At a high level, there are two fundamental ways to approach the regulation of the coming all-IP network that will replace the public switched telephone network.
The IP transition could simply substantially apply current framework, or regulators could try and create a new framework that accounts for the realities of the communications ecosystem as it has evolved; harmonizing disparate sets of rules for different technologies and incorporating the different ways third parties can create services and deliver them, without formal business relationships with the “access network.”
There are some important technological distinctions between IP networks and the legacy time division multiplexing network, one might argue. Most of the difference of true relevance for regulators is the separation of network access from applications.
For nearly all of its history, voice communications has been a service bundled organically with the network that delivered the service. In an IP world, that is not the case.
Consider only the matter of how third parties can innovate using the public Internet. To the extent that regulators want to foster both robust investment in the physical networks and a climate conducive to innovation and competition. They must grapple with an environment where most of the innovation now is created by third parties who have no direct and formal business relationships with any access provider.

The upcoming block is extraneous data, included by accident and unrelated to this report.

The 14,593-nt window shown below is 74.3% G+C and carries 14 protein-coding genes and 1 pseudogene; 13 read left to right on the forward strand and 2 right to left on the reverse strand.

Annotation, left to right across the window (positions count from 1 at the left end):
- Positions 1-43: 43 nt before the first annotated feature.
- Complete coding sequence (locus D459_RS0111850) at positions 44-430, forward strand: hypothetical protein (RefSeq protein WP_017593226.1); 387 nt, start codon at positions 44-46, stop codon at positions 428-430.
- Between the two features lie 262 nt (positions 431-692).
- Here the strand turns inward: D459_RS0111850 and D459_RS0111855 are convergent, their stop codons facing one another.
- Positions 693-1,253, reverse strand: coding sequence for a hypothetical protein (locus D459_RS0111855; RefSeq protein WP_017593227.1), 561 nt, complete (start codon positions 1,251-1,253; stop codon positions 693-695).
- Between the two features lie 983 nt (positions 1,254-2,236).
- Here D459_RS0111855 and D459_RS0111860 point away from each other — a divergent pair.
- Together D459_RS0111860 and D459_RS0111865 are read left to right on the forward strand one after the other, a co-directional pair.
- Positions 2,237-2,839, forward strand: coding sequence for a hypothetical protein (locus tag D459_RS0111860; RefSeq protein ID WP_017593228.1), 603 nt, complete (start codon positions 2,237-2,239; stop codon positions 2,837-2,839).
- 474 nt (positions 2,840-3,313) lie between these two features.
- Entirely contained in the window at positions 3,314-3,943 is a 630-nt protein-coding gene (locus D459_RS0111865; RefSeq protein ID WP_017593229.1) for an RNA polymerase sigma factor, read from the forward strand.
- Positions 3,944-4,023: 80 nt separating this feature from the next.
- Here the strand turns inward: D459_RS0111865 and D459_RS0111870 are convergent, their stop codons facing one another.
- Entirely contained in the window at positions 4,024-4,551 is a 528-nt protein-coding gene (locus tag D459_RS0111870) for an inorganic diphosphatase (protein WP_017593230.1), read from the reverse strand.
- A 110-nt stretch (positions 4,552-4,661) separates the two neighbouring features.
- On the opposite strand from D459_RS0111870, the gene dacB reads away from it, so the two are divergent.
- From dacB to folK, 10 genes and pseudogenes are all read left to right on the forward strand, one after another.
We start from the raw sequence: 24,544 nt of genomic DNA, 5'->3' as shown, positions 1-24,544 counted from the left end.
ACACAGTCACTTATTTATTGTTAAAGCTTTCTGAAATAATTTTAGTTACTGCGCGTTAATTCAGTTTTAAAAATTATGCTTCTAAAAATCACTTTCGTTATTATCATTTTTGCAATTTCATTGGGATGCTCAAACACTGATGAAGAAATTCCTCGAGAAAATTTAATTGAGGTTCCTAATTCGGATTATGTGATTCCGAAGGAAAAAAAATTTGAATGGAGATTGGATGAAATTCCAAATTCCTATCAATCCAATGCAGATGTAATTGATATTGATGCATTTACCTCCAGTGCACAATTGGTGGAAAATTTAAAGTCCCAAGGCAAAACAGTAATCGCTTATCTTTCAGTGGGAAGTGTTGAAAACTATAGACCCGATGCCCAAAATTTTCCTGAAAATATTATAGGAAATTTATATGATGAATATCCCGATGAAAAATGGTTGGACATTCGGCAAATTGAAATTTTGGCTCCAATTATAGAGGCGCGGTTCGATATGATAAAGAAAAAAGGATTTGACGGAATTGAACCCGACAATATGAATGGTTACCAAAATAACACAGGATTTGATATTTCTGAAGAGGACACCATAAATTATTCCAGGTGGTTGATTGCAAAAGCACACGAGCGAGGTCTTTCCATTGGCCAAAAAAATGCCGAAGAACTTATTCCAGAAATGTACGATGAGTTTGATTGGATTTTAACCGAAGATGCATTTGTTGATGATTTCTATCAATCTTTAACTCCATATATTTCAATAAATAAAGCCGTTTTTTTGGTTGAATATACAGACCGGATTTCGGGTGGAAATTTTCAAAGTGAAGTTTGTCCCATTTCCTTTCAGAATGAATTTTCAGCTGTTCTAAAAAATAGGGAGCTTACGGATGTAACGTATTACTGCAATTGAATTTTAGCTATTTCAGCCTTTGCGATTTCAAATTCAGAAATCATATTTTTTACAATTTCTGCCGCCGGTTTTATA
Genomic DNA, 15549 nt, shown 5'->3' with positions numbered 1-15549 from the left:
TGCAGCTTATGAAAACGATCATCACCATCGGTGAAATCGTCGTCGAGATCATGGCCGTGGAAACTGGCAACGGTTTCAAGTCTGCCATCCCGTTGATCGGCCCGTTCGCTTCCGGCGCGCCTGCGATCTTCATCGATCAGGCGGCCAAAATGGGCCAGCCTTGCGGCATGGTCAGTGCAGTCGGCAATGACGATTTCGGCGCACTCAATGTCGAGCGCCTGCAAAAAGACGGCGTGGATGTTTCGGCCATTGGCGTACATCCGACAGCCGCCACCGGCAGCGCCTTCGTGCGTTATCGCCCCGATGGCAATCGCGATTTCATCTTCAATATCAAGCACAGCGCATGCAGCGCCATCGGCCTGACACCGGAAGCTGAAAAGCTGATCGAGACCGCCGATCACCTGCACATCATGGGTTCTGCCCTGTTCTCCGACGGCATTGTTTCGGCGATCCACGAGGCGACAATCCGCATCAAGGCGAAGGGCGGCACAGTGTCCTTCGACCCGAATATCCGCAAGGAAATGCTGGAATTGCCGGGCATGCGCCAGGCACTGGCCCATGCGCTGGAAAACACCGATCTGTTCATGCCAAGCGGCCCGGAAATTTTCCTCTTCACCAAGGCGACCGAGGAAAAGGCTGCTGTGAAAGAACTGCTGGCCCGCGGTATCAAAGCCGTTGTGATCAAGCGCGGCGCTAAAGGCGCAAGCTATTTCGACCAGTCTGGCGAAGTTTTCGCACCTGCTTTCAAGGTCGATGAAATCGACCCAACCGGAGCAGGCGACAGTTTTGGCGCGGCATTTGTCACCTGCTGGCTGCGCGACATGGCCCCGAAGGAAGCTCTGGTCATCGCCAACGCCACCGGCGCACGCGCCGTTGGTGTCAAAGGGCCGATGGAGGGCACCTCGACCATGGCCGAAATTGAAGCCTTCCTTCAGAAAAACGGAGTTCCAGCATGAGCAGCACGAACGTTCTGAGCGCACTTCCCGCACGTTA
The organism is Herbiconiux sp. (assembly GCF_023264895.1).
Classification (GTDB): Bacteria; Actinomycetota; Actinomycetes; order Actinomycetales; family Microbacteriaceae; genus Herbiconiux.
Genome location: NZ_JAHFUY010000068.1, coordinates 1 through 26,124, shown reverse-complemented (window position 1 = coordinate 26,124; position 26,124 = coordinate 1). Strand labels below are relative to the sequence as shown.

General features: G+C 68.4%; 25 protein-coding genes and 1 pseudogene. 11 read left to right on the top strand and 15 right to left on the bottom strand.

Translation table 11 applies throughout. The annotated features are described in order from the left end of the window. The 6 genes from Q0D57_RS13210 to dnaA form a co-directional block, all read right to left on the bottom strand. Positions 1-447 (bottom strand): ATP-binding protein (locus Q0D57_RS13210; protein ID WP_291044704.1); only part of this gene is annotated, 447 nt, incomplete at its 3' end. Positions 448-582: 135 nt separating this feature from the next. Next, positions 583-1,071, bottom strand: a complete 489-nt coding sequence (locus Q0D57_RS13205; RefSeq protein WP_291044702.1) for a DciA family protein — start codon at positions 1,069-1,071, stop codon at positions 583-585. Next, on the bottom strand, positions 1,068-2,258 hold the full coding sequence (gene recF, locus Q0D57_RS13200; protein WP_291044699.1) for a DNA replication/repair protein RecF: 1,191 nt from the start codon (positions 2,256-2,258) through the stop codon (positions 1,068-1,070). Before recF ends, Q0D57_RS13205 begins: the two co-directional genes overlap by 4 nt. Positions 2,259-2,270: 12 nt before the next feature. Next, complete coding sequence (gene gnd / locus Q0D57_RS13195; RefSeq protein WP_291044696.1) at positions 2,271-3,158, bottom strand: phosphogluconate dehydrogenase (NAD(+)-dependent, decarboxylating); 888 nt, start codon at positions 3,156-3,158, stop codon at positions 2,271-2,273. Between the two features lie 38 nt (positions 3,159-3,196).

In other words, third parties already have business access to their customers and end users, without formal contractual relationships with any network access providers.
So what is it that has to be regulated? Certainly not “voice.” By universal understanding, voice no longer will drive revenue for the global communications business. So it makes no sense to retain lots of regulatory overhead, all of which adds “cost” to a business that is not going to drive future innovation.
Also, by definition, lots of third parties already have shown the ability to create and operate large voice businesses running over the public Internet.
Perhaps the more important policy issues relate to fostering a robust investment environment for the core “access to the Internet”
Certainly there is much thinking to be done about balancing consumer protection and universal access concerns with the changed nature of supply. Once upon a time, there was but one way to supply “voice.”
These days, there are many ways to supply any media type, whether voice, video or data. Whatever the path forward, it makes little sense to simply keep the old rules.
Edited by Brooke Neuman